Thursday, October 28, 2010

Harry Potter: The Warnings

Today's posting provides several warnings on the dangers of Harry Potter.  The warnings come from top level Vatican officials such as Pope Benedict XVI, the Chief Exorcist of Rome, Father Gabriele Amorth, as well as lay Catholic writers Gabriele Kuby and Michael D. O'Brien.

For those visitors to our blog who are new to the Harry Potter occult controversy, to parents whose children have read the books and seen the films, and to those in general, who just do not see the dangers of Harry Potter, I invite you to read on and discover the truth of the matter.

One of the first early significant warnings came from Rome's Chief Exorcist and president of the International Association of Exorcists, Fr. Gabriele Amorth in December'2001.  In an interview with ANSA, the Italian News Agency,  Fr. Gabriele stated that the Harry Potter books made several positive references to magic, the "satanic art."  The book's author J.K. Rowling tries to make a distinction between black and white magic, when in fact no such distinction exists because all attempts to use magic are a recourse to the devil.   He also commented on the disordered morality presented in the story lines where rules can be contravened and lying is justified when they work to one's benefit.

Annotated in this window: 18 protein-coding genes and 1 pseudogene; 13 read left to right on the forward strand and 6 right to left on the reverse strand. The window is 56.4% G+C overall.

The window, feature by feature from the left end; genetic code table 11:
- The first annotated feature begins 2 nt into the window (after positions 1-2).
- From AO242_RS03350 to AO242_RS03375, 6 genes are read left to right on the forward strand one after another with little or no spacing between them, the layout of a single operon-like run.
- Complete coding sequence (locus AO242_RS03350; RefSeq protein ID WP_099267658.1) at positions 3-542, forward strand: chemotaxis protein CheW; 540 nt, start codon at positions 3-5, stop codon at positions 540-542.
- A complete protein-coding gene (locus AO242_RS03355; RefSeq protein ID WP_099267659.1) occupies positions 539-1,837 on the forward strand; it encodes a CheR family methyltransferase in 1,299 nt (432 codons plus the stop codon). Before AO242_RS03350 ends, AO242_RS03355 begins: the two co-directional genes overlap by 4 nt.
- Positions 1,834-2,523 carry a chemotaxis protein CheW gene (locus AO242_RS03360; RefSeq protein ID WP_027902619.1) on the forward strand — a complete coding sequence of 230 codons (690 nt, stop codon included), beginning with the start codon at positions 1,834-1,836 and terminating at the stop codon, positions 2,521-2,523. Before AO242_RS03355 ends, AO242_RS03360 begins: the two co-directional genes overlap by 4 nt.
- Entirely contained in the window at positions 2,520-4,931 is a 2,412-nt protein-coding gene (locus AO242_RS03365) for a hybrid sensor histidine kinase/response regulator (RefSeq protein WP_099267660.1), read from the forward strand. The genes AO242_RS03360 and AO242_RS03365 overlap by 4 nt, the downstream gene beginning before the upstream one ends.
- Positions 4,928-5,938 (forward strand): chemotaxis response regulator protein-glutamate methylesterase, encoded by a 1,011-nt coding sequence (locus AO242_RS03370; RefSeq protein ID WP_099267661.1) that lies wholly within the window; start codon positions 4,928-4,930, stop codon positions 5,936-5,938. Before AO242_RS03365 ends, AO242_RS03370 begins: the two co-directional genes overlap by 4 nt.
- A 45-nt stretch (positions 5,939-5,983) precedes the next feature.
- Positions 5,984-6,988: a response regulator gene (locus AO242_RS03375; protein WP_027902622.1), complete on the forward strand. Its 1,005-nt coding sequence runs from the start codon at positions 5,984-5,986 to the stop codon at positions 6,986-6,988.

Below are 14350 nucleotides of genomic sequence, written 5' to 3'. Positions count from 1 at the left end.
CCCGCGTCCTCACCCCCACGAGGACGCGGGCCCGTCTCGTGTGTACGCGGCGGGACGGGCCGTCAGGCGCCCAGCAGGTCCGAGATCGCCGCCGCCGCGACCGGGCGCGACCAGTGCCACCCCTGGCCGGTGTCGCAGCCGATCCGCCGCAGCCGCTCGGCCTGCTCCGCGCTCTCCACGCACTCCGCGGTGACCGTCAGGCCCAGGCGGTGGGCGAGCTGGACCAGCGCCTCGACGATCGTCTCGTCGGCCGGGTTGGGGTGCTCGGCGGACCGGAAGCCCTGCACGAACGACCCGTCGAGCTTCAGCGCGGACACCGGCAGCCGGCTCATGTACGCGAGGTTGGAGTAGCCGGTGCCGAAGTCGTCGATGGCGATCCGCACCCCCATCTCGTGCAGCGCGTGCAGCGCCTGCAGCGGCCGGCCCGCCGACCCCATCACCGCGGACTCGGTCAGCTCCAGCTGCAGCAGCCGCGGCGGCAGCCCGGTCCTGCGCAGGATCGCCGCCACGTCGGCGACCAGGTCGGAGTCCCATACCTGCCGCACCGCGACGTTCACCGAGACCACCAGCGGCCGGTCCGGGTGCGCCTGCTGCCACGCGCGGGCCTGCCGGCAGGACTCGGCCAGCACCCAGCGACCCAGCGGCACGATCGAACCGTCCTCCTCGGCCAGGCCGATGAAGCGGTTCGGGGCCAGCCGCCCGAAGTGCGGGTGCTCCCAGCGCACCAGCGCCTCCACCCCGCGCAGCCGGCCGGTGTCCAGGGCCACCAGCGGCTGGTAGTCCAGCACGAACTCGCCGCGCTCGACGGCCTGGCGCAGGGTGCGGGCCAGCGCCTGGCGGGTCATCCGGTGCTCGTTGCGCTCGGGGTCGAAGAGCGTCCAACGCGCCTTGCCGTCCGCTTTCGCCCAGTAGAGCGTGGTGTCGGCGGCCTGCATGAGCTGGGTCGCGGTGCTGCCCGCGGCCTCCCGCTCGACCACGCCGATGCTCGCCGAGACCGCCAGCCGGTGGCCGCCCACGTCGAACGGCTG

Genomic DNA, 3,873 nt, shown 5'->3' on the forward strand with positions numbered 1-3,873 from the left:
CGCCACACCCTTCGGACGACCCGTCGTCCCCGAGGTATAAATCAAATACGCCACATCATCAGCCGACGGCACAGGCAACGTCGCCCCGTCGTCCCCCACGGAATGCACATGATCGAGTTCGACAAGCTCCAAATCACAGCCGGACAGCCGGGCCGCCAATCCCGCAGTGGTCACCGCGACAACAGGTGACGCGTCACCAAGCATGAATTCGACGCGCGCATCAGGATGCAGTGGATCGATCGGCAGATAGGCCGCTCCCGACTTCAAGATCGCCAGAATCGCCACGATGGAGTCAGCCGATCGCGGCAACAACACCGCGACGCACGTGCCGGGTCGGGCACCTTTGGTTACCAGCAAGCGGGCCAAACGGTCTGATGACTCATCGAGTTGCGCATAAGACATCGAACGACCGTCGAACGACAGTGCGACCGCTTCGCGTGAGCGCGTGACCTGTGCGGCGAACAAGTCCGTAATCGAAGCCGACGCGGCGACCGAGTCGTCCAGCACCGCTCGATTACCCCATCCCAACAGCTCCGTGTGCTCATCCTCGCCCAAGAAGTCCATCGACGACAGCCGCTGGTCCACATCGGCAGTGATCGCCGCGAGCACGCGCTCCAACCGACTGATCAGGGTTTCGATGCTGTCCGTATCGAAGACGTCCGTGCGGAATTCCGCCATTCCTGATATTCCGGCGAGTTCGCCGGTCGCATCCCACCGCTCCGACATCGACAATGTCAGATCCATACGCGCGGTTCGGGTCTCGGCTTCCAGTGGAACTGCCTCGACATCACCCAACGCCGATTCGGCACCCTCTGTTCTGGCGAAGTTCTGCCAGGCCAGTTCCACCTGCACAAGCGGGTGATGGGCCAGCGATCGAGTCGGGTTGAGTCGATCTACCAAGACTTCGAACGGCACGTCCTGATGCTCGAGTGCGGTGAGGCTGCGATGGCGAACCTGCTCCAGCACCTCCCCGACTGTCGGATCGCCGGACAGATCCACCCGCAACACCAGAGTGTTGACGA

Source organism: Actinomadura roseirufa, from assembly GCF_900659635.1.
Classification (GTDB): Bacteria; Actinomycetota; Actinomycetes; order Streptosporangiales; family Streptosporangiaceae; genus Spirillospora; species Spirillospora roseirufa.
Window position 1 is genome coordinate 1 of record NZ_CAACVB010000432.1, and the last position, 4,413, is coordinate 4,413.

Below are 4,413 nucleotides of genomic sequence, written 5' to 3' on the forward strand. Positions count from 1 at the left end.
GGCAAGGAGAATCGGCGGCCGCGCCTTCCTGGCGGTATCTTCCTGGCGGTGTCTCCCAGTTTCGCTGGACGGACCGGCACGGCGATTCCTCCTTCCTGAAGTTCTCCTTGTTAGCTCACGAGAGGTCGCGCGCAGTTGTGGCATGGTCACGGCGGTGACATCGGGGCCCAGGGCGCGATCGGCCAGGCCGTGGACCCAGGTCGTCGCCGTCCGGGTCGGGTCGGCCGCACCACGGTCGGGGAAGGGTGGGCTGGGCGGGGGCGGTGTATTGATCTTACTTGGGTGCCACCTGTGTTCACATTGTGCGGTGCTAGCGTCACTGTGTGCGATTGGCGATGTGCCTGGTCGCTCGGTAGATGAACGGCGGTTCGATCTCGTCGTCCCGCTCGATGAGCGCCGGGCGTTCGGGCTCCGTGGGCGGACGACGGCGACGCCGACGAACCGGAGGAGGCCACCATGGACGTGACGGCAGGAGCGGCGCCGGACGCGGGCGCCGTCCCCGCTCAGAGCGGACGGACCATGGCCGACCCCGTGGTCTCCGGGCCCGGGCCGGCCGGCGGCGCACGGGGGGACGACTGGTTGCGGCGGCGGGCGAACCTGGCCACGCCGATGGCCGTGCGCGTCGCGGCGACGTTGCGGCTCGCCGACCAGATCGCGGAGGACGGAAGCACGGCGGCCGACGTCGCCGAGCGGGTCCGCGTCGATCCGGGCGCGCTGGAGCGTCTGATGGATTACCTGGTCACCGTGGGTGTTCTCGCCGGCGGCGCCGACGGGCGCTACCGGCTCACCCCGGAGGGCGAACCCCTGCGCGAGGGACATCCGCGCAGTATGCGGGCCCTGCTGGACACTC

Father Gabriele repeated warnings, in February 2006, when he was quoted as saying, "You start off with Harry Potter, who comes across as a likeable wizard, but you end up with the Devil.  There is no doubt that the signature of the Prince of Darkness is clearly within these books.  By reading Harry Potter a young child will be drawn into magic and from there it is a simple step to Satanism and the Devil."

In March 2003, Cardinal Joseph Ratzinger, now Pope Benedict XVI, entered into the Harry Potter debate by encouraging and supporting German writer, Gabriele Kuby, who raised objections against J.K. Rowling and her Harry Potter series. The main thrust of Kuby's objection was that the books corrupt the hearts of the young by preventing them from developing a properly ordered sense of good and evil. This harms their relationship with God while that relationship is still in its infancy.